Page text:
Influencers: Antihacking law obstructs security research(Read article summary)
A strong 75 percent majority of Passcode’s Influencers said a US government law used to prosecute hackers overly restricts necessary security research.
Illustration by Jake Turcotte
A strong 75 percent majority of Passcode’s Influencers said a US government law used to prosecute hackers overly restricts necessary security research.
Passcode’s group of digital security and privacy experts say the Computer Fraud and Abuse Act (CFAA) – meant to prevent illicit trespassing on computer systems – is written far too broadly and often results in punishments that are too harsh for the infractions. They complain the law’s vague language enables prosecutors to go after legitimate security researchers investigating potentially dangerous security vulnerabilities that could harm consumers – and even target users of video streaming services such as Netflix and HBO Go who share their passwords with friends and family.
“You could indict a ham sandwich with the CFAA,” says Jeff Moss, founder of the DEF CON and Black Hat hacker conferences, in response to the Passcode’s Influencers Poll, a regular survey of more than 150 leading voices from the government, defense, private sector, and advocacy communities.
The law allows for “intimidation by companies of lone researchers,” Mr. Moss says, and needs to be updated to “reflect the current reality of what consent means in a hyperconnected and always-on world.”
While some tech companies have started so-called “bug bounty” programs to allow and even incentivize hackers to legally search for security flaws, others have opted to use the CFAA to prosecute researchers whose findings they feel overstepped terms of service or accessed their databases improperly. For instance, in May, the FBI arrested Texas-based security researcher Justin Shafer after he discovered a vulnerability in dental software that could allow anyone to view sensitive data for 22,000 patients on a publicly available server. The company that developed that software said Mr. Shafer’s decision to access that data violated the CFAA – even though it was meant to root out vulnerabilities that could endanger consumers.
The law specifically bans “unauthorized access” to computer systems, but Influencers say it doesn’t clearly define what that means. “The vagueness of ‘unauthorized access’ makes researchers gun shy when their research requires interacting with systems and services exposed to the public internet,” says Chris Wysopal, chief technology officer at the cybersecurity firm Veracode.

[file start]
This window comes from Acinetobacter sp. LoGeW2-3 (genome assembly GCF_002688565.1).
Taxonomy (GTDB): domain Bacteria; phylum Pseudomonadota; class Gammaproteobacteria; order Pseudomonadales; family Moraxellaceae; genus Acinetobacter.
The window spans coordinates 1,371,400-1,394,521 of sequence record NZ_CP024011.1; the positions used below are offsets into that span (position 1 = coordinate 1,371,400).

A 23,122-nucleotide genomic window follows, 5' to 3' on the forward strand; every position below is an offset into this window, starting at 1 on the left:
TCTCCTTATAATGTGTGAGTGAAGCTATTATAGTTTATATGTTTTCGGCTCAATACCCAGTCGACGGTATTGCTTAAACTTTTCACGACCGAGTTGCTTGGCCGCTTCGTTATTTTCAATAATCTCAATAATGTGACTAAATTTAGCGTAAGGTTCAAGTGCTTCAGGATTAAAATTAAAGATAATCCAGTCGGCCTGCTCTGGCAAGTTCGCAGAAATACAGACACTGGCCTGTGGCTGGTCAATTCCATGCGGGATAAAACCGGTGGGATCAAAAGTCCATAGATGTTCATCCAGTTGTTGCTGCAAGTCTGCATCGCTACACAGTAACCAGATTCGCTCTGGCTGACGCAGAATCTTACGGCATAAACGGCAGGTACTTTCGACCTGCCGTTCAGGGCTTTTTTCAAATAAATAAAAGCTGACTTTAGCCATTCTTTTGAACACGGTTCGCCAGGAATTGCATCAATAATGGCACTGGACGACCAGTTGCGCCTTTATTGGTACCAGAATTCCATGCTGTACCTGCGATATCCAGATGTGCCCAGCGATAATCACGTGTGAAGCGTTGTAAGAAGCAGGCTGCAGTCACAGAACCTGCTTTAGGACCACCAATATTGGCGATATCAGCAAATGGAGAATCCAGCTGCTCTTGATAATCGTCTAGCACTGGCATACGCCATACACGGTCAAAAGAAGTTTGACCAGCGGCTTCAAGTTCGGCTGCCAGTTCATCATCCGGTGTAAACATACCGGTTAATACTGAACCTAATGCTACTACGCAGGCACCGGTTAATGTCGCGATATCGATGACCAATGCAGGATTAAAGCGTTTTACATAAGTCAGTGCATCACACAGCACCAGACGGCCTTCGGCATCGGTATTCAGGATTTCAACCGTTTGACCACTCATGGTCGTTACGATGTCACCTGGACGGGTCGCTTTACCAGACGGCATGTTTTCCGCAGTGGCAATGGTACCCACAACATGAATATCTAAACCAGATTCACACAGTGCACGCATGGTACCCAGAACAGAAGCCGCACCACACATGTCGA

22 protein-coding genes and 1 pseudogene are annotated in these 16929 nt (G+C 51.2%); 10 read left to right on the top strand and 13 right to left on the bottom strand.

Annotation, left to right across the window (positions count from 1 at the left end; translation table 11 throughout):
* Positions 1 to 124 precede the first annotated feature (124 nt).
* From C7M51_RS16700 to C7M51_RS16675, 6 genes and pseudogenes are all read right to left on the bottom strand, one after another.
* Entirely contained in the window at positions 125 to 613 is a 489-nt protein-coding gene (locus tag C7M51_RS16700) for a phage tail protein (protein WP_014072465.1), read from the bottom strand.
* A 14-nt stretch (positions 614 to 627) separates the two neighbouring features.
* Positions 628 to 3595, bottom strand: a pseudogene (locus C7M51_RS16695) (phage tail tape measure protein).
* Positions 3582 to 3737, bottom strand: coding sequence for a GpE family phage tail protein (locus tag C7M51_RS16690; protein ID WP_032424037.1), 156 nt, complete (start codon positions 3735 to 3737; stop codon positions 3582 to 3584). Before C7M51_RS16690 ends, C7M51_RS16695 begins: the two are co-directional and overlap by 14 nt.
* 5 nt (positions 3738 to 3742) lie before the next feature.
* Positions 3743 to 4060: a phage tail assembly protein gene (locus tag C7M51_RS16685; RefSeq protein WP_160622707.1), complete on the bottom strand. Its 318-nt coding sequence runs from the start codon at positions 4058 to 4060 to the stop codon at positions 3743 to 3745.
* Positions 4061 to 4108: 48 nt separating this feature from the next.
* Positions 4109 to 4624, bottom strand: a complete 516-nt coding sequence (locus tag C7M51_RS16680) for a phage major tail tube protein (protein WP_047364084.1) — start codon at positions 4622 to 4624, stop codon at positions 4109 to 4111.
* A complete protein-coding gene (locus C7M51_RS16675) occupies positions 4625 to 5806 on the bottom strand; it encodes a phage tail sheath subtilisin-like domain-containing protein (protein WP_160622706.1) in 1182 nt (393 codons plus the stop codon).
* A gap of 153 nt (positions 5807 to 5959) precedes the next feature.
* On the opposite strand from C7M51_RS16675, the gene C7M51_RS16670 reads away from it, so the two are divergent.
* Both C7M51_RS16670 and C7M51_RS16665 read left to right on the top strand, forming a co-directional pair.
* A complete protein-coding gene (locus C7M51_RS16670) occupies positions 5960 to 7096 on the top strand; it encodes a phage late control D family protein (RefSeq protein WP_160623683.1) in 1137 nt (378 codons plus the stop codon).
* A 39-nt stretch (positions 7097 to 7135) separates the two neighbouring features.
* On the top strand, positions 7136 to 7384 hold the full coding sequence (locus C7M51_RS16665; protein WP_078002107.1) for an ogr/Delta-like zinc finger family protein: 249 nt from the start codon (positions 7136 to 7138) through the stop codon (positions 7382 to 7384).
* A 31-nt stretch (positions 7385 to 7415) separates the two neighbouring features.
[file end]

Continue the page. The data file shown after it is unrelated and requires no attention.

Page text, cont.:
And if researchers are unable to investigate technical flaws, everyone’s security is at stake, Mr. Wysopal adds. “This stifles our understanding of the risks present in the technology and the way we use the internet.”
Researchers’ roles are vital to consumers, adds Rodney Joffe, a senior vice president at the analytics firm Neustar, yet the law “has repeatedly stymied solutions that could have mitigated the damage caused by criminals and nation-state actors. And it has done nothing to reduce these malicious activities.”
The “overzealousness” of attorneys who prosecute CFAA cases is another thing that can deter security researchers, adds Cris Thomas, a strategist at Tenable Network Security also known by the hacker name Space Rogue. The case of famed programmer Aaron Swartz, who committed suicide in 2013 while facing 35 years in prison and a $1 million fine on federal data theft charges for leaking millions of documents from behind the paywall of an academic database to the public internet, drew public attention to the tough penalties.
Christopher Doggett, a senior vice president at the data backup company Carbonite, also cites reports that members of US law enforcement have threatened security researchers with indictment in response to their efforts to discover vulnerabilities. “When these considerations are combined with the fact that the statute can result in multiple redundant felony counts with high penalties, there can be almost no doubt that the ‘white hats’ and ‘grey hats’ in the security community have a very real reason to be concerned,” Mr. Doggett says. “And that in turn can mean only one thing: fewer vulnerabilities are discovered and disclosed by those who seek to make the online world a safer place.”
The broad legal boundaries of the CFAA have also allowed prosecutions of computer crimes to proceed if hackers are found to have violated a website’s terms-of-service agreement, some Influencers say. “That overreading should be soundly rejected,” says Jonathan Zittrain, a professor at Harvard Law School.
In fact, linking violations of terms of service to computer fraud and abuse might not be so easy if a recent court challenge is successful. Last month, the American Civil Liberties Union filed a lawsuit claiming the CFAA violates the constitutional right to free speech on behalf of a group of academics and journalists from several universities and First Look Media, which publishes The Intercept. The researchers complained overly restrictive terms of service on websites they needed to use for an investigation racial discrimination in housing and employment prohibited them from scraping data that was otherwise publicly available.